Trust is at the very core of my faith in Christ.  And yet . . .

When I became a believer, I trusted what the Bible said about Jesus – that he died for me so that I might have everlasting life.

But, like many believers, I have not consistently trusted Jesus to take care of my needs.  Sometimes I do, sometimes I don’t.

I remember vividly a very small answer to prayer shortly after I became a follower of Christ.  I lost something at work and I couldn’t find it.  It was important to me that I find it.  So, I prayed that God would help me find it – I trusted simply and completely that he would.  And he did.

That little incident – not a big thing to most people – helped to build my faith and trust in God.

But what about the times when God doesn’t say “Yes” to our prayers?  Is he less trustworthy?

Any believer would answer: “No. He is always trustworthy.”

But often we don’t act as if he is.  We pray fervently for someone who is seriously ill and he dies.  Someone we love turns on us unjustly.  We begin to doubt God’s trustworthiness.  We stop praying or we stop risking our love for others.

Joseph is such a great example of a man who never stopped trusting God even though his circumstances were bleak.  Sold into slavery, he faced a calamity in his master’s house and wound up in jail.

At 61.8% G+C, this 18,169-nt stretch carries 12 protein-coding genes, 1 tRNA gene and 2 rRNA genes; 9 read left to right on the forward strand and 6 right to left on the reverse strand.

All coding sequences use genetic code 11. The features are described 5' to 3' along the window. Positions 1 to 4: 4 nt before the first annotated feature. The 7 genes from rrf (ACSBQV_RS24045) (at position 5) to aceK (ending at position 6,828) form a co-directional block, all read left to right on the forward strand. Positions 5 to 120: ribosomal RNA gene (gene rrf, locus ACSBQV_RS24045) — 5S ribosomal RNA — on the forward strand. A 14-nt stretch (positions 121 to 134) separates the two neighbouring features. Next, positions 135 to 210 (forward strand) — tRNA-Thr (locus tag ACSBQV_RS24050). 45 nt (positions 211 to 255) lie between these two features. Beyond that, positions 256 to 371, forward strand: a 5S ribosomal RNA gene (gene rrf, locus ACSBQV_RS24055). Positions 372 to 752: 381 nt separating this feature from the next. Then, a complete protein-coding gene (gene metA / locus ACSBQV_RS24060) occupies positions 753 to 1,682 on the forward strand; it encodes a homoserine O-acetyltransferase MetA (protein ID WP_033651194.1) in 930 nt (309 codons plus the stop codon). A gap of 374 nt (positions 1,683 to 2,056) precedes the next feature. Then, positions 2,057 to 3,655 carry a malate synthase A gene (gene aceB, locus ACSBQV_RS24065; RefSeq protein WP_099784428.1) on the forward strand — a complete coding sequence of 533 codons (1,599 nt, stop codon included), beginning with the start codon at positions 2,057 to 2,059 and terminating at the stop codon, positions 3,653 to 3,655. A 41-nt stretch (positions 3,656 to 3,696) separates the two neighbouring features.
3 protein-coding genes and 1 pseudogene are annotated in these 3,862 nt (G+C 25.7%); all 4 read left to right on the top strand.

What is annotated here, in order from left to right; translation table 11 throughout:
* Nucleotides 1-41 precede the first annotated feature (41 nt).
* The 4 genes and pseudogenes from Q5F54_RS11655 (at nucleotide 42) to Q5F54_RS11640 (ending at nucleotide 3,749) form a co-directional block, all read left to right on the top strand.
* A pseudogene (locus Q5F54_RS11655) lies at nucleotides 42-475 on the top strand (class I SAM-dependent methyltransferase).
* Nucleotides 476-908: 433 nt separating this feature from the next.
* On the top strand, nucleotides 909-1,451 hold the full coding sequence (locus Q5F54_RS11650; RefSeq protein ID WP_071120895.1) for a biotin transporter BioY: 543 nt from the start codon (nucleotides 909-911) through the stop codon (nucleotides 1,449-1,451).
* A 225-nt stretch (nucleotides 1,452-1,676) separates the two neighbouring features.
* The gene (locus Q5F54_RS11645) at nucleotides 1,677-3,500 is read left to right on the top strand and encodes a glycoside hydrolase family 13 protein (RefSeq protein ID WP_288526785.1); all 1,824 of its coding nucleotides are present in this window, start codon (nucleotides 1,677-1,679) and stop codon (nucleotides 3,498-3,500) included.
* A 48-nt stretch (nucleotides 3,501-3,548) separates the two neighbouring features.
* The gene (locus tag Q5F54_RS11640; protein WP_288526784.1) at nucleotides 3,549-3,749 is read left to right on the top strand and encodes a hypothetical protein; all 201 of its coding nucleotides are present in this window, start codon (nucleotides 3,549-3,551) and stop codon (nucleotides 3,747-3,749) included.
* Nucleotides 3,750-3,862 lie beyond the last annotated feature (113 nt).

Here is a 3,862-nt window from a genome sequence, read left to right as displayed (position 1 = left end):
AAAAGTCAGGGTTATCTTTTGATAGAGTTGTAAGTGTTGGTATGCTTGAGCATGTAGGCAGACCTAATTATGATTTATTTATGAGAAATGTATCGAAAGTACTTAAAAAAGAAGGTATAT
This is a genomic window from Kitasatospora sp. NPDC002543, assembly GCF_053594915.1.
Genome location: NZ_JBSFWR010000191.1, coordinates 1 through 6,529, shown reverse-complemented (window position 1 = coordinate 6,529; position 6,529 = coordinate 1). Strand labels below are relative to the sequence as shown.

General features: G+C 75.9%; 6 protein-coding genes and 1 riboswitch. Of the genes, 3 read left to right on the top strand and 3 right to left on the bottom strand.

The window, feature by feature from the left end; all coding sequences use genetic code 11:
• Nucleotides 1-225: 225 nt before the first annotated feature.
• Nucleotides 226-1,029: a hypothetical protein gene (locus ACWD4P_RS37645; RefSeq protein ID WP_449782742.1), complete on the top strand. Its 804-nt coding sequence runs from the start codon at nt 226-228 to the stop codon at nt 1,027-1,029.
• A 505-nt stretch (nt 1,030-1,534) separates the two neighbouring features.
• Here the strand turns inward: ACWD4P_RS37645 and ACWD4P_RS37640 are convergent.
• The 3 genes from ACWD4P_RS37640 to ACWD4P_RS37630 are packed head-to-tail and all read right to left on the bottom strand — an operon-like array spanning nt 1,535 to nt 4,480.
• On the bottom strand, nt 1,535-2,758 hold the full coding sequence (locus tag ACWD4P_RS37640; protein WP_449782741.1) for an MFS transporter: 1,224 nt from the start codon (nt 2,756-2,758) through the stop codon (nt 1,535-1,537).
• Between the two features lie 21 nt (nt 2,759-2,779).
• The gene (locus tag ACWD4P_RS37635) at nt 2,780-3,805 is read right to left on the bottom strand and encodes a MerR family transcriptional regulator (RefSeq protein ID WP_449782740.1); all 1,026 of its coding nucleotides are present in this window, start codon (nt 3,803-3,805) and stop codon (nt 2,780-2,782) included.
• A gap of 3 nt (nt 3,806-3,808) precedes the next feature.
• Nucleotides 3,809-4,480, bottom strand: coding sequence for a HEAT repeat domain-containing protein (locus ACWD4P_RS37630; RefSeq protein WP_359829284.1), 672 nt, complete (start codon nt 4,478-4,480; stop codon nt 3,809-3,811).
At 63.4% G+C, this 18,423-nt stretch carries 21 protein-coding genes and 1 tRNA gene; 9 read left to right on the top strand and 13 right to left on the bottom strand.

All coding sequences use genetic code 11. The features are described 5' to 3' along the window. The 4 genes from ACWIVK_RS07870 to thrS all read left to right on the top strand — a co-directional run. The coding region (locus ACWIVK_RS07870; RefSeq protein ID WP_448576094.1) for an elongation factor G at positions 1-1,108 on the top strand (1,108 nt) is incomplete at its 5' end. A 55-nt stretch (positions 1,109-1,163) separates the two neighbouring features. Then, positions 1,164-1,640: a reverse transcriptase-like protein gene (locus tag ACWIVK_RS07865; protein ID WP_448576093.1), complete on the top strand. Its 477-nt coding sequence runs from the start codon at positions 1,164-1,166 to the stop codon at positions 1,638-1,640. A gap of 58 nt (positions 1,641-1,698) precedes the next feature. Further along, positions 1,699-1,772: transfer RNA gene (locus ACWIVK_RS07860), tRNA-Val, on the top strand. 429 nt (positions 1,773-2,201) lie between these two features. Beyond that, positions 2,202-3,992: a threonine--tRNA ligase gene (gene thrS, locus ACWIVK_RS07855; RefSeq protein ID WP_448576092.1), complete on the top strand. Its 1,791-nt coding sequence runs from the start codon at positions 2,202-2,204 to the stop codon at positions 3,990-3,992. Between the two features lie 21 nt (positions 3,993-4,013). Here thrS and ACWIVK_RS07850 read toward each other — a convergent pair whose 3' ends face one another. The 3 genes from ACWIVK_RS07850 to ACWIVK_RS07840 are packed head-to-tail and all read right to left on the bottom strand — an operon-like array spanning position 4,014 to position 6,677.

No one could have predicted – least of all, Joseph – that the young Israelite would become the prime minister of Egypt with power over millions of people.  But God knew what was going to happen all along.  Joseph understood.  He told his frightened brothers who had sold him as a slave: “So then, it was not you who sent me here, but God.” (Genesis 45:8)

As Jerry Bridges says in his book Trusting God Even When Life Hurts, we need to remember the apostle Paul’s great statement in Romans 8:28: “And we know that in all things God works for the good of those who love him, who have been called according to his purpose.”

We have to take that on trust.  We have to believe what the Bible says about God – he is sovereign and is in control – and he’s working things out for our good.

With that in mind, I can take a longer look at the unpleasant things in my life.  I may not understand everything, but I can be sure that God is working in me to make me more like his son whom he dearly loves.  And I can react the way Paul urges me to react – with thanks.


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